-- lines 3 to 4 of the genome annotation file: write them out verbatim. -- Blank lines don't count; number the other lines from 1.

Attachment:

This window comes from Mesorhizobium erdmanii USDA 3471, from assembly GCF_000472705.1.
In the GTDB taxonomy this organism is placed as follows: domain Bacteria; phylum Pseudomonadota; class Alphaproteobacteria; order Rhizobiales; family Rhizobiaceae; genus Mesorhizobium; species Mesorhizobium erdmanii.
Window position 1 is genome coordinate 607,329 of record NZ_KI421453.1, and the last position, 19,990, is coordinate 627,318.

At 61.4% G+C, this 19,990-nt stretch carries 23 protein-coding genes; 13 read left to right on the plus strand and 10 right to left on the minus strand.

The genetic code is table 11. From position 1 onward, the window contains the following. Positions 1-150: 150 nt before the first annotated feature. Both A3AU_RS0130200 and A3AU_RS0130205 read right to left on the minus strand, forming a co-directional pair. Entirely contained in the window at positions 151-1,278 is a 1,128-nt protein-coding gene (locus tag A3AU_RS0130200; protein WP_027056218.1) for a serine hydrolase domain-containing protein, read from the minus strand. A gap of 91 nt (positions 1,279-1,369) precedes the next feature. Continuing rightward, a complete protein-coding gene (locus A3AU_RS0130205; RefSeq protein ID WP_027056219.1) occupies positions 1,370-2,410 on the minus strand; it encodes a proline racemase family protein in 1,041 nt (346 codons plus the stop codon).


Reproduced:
Window position 1 is genome coordinate 607,329 of record NZ_KI421453.1, and the last position, 19,990, is coordinate 627,318.

At 61.4% G+C, this 19,990-nt stretch carries 23 protein-coding genes; 13 read left to right on the plus strand and 10 right to left on the minus strand.